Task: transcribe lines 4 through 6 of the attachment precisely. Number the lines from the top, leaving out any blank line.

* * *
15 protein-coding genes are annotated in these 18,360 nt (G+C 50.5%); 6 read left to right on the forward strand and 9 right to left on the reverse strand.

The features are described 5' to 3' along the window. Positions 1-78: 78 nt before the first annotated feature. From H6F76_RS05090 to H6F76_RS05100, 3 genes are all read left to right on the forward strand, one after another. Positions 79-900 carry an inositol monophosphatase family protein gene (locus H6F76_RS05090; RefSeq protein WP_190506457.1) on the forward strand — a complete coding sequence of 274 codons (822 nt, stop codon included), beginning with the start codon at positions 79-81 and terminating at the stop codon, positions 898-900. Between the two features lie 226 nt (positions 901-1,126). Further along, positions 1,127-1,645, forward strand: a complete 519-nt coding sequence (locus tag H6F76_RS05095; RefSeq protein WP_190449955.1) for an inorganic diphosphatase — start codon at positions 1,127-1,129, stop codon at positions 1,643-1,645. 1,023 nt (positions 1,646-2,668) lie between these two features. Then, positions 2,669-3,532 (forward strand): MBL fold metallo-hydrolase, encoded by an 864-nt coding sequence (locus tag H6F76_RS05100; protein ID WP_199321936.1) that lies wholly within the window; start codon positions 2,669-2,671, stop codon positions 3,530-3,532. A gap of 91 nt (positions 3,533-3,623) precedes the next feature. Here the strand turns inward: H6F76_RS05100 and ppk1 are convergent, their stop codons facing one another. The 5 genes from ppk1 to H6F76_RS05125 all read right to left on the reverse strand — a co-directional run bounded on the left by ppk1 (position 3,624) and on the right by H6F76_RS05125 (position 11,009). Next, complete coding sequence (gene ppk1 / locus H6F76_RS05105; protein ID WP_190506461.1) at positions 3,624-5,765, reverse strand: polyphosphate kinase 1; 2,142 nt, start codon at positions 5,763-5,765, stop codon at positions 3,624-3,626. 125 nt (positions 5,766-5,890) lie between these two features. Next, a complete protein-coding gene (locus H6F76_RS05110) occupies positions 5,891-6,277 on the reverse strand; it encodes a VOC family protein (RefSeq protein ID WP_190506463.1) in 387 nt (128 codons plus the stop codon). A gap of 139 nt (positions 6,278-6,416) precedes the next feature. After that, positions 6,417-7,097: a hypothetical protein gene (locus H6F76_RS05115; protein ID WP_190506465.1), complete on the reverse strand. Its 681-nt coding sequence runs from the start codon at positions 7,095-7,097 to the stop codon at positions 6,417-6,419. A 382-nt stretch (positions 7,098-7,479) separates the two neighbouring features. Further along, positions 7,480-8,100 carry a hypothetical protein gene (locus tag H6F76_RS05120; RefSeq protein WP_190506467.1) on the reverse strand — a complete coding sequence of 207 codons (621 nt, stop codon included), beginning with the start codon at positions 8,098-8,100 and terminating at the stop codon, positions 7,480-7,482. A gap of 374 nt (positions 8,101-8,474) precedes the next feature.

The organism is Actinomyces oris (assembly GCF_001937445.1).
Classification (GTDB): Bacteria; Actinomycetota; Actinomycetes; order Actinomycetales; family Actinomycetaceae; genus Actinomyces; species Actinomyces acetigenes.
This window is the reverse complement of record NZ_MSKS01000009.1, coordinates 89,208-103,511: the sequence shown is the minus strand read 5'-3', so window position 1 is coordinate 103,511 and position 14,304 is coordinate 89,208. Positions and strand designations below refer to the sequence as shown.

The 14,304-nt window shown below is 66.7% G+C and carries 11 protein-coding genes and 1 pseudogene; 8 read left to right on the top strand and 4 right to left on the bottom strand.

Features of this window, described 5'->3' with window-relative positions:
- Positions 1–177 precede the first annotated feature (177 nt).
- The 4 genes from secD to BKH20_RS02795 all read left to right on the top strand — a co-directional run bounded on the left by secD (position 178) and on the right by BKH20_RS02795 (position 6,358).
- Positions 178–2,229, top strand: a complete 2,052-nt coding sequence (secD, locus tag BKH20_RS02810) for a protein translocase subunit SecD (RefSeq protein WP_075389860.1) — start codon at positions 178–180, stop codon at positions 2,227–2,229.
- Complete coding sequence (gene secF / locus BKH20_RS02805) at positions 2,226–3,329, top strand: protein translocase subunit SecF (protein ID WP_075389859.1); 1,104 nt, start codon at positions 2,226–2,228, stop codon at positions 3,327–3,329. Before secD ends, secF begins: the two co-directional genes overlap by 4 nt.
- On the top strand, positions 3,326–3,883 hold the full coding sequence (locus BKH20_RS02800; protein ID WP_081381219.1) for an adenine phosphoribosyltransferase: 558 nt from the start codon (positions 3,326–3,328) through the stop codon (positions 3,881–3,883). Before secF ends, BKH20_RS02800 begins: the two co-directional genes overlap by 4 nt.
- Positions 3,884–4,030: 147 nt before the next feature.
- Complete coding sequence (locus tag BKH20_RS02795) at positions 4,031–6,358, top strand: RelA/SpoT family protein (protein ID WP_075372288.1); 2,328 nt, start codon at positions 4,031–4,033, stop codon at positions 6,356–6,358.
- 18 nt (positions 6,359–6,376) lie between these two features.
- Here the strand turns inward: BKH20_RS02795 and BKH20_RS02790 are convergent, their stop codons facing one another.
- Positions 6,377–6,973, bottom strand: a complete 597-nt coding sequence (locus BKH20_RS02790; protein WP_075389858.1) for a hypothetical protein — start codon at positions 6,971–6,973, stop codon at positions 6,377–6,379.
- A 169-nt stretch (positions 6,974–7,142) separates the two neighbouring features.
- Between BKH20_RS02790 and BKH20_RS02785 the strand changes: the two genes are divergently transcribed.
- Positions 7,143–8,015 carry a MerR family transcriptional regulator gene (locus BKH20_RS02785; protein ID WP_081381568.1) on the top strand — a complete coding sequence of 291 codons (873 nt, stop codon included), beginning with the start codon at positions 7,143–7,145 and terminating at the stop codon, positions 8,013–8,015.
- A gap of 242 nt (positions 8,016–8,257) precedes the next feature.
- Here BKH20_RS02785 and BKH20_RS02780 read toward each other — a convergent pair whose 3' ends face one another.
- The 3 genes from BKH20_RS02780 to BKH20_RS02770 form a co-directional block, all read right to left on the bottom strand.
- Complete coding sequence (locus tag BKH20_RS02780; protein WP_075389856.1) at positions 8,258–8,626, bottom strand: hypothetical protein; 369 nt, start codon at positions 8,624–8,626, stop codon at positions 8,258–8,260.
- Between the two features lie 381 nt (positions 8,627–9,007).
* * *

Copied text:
Classification (GTDB): Bacteria; Actinomycetota; Actinomycetes; order Actinomycetales; family Actinomycetaceae; genus Actinomyces; species Actinomyces acetigenes.
This window is the reverse complement of record NZ_MSKS01000009.1, coordinates 89,208-103,511: the sequence shown is the minus strand read 5'-3', so window position 1 is coordinate 103,511 and position 14,304 is coordinate 89,208. Positions and strand designations below refer to the sequence as shown.

The 14,304-nt window shown below is 66.7% G+C and carries 11 protein-coding genes and 1 pseudogene; 8 read left to right on the top strand and 4 right to left on the bottom strand.